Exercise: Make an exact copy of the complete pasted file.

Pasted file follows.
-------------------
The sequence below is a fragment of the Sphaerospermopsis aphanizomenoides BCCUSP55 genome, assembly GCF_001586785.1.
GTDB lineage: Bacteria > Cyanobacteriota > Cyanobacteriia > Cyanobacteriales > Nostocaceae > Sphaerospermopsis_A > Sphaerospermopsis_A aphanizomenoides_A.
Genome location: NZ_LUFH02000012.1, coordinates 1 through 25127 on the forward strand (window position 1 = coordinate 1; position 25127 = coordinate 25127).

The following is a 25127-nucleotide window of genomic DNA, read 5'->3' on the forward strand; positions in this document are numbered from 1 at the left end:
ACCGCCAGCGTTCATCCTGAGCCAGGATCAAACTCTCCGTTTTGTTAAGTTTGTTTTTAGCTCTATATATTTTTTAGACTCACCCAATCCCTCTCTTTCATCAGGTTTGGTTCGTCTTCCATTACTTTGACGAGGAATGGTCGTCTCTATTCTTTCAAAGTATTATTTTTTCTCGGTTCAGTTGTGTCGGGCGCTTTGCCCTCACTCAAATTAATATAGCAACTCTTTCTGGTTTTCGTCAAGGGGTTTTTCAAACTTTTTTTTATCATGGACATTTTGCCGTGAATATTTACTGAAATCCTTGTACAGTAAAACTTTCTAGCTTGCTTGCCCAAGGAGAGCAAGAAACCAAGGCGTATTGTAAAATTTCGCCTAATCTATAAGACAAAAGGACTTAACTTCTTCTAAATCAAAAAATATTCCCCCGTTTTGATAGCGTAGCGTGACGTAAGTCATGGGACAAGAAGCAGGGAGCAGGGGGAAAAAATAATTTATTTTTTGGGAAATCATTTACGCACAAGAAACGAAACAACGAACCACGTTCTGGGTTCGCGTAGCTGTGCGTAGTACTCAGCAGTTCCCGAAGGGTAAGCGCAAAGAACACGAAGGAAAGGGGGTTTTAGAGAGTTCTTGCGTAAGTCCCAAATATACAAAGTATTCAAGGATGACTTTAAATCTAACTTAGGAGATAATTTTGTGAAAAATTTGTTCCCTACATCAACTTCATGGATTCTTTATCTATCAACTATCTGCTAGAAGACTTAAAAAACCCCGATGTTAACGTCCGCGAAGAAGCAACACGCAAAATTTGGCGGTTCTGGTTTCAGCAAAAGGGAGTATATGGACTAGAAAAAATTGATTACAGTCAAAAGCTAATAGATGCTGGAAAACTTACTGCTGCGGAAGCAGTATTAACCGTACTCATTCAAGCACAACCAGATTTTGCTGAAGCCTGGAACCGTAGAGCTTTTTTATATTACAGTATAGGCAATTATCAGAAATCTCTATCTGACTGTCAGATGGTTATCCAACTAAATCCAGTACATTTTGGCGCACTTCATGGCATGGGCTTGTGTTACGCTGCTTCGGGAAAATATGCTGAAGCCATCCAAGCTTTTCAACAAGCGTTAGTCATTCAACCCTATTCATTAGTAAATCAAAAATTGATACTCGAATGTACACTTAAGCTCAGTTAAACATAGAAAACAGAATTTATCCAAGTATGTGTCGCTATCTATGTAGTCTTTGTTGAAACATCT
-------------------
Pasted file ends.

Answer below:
The sequence below is a fragment of the Sphaerospermopsis aphanizomenoides BCCUSP55 genome, assembly GCF_001586785.1.
GTDB lineage: Bacteria > Cyanobacteriota > Cyanobacteriia > Cyanobacteriales > Nostocaceae > Sphaerospermopsis_A > Sphaerospermopsis_A aphanizomenoides_A.
Genome location: NZ_LUFH02000012.1, coordinates 1 through 25127 on the forward strand (window position 1 = coordinate 1; position 25127 = coordinate 25127).

The following is a 25127-nucleotide window of genomic DNA, read 5'->3' on the forward strand; positions in this document are numbered from 1 at the left end:
ACCGCCAGCGTTCATCCTGAGCCAGGATCAAACTCTCCGTTTTGTTAAGTTTGTTTTTAGCTCTATATATTTTTTAGACTCACCCAATCCCTCTCTTTCATCAGGTTTGGTTCGTCTTCCATTACTTTGACGAGGAATGGTCGTCTCTATTCTTTCAAAGTATTATTTTTTCTCGGTTCAGTTGTGTCGGGCGCTTTGCCCTCACTCAAATTAATATAGCAACTCTTTCTGGTTTTCGTCAAGGGGTTTTTCAAACTTTTTTTTATCATGGACATTTTGCCGTGAATATTTACTGAAATCCTTGTACAGTAAAACTTTCTAGCTTGCTTGCCCAAGGAGAGCAAGAAACCAAGGCGTATTGTAAAATTTCGCCTAATCTATAAGACAAAAGGACTTAACTTCTTCTAAATCAAAAAATATTCCCCCGTTTTGATAGCGTAGCGTGACGTAAGTCATGGGACAAGAAGCAGGGAGCAGGGGGAAAAAATAATTTATTTTTTGGGAAATCATTTACGCACAAGAAACGAAACAACGAACCACGTTCTGGGTTCGCGTAGCTGTGCGTAGTACTCAGCAGTTCCCGAAGGGTAAGCGCAAAGAACACGAAGGAAAGGGGGTTTTAGAGAGTTCTTGCGTAAGTCCCAAATATACAAAGTATTCAAGGATGACTTTAAATCTAACTTAGGAGATAATTTTGTGAAAAATTTGTTCCCTACATCAACTTCATGGATTCTTTATCTATCAACTATCTGCTAGAAGACTTAAAAAACCCCGATGTTAACGTCCGCGAAGAAGCAACACGCAAAATTTGGCGGTTCTGGTTTCAGCAAAAGGGAGTATATGGACTAGAAAAAATTGATTACAGTCAAAAGCTAATAGATGCTGGAAAACTTACTGCTGCGGAAGCAGTATTAACCGTACTCATTCAAGCACAACCAGATTTTGCTGAAGCCTGGAACCGTAGAGCTTTTTTATATTACAGTATAGGCAATTATCAGAAATCTCTATCTGACTGTCAGATGGTTATCCAACTAAATCCAGTACATTTTGGCGCACTTCATGGCATGGGCTTGTGTTACGCTGCTTCGGGAAAATATGCTGAAGCCATCCAAGCTTTTCAACAAGCGTTAGTCATTCAACCCTATTCATTAGTAAATCAAAAATTGATACTCGAATGTACACTTAAGCTCAGTTAAACATAGAAAACAGAATTTATCCAAGTATGTGTCGCTATCTATGTAGTCTTTGTTGAAACATCT